The treatment of iliopsoas tendonitis depends on the severity of inflammation of and trauma to the tendon.
In mild cases, iliopsoas tendonitis may be treated with activity modification and anti-inflammatories or a cortisone injection. In more severe cases, it may be treated with arthroscopy to remove the inflamed tissue and release the tendon so that catching no longer occurs. In cases where snapping occurs without pain, we generally do not intervene.
Frequently Asked Questions about Iliopsoas Tendonitis and Snapping Hip
What Is Snapping Hip?
Snapping hip or coxa saltans is a general term that describes a snap or click in the hip that occurs with certain movements such as flexion and extension (raising and lowering the whole leg) or rotation (twisting of the hip).
What Causes Snapping Hip?
Tendonitis, or inflammation of the iliopsoas tendon (hip flexor tendon), is a common cause. This tendon drapes over the front of the hip socket and can become inflamed from injury or overuse or when the hip socket is too prominent, such as with pincer impingement. As the inflamed tendon rubs over the bone of the hip socket, it can catch, causing a painful click, which can be felt and sometimes heard.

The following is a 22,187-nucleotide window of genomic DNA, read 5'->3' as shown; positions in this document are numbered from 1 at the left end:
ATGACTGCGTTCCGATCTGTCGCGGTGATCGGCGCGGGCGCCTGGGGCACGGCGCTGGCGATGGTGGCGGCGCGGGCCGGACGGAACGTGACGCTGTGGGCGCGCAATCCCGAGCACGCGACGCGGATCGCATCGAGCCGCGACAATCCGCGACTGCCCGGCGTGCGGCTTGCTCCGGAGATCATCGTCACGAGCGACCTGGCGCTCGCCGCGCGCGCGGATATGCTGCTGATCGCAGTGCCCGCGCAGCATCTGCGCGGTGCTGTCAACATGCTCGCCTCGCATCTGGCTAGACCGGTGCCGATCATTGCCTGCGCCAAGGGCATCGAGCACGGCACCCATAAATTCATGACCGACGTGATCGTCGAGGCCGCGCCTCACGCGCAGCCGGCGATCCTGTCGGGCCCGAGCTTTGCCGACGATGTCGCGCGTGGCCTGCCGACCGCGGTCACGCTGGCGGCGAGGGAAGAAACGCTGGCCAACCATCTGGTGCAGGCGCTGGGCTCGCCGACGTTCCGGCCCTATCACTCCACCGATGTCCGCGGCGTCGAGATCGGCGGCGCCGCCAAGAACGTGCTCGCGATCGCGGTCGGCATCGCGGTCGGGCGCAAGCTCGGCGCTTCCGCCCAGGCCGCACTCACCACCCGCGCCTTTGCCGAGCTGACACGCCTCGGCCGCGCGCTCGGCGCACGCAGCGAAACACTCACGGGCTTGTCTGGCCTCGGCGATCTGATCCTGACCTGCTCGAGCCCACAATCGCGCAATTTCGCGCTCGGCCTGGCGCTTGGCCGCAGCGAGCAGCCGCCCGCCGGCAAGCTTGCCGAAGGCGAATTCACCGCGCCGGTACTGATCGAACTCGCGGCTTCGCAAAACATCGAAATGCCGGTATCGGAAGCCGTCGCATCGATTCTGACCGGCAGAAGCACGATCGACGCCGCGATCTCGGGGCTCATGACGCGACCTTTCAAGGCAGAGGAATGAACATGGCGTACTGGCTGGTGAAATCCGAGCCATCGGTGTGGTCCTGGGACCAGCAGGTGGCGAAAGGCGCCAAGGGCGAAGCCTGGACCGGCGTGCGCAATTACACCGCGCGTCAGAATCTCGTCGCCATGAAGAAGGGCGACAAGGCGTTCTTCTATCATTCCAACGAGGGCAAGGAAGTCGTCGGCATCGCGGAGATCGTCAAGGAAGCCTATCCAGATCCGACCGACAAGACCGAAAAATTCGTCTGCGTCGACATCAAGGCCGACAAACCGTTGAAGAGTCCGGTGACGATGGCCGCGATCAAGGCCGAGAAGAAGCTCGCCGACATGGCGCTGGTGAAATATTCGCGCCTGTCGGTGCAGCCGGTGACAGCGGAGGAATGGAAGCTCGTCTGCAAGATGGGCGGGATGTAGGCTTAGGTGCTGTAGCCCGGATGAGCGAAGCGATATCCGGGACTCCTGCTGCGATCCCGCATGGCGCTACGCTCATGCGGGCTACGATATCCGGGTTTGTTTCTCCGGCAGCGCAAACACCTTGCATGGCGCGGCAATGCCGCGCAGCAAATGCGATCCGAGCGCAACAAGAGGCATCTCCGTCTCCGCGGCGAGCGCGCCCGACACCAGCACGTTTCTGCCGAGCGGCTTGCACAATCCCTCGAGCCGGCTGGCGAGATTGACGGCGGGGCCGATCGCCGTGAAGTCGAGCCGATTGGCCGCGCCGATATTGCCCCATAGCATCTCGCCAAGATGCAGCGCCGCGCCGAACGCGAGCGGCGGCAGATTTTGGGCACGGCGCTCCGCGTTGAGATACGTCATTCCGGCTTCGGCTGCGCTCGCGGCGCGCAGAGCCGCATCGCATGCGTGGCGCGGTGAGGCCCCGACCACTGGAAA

What Are the Symptoms of Iliopsoas Tendonitis?
Iliopsoas tendonitis is characterized by pain and clicking or snapping in the groin or front of the hip. Because the iliopsoas muscle acts as a hip flexor, symptoms are often worse when bending the hip, especially against resistance. Unlike the hip joint, the iliopsoas tendon is fairly close to the skin, so the front of the hip area or groin may also be tender to the touch.
How Is Iliopsoas Tendonitis Diagnosed?
Your sports medicine physician can often diagnose iliopsoas tendonitis based on your symptoms and with an examination of the hip. Imaging (x-ray and MRI) is generally not required.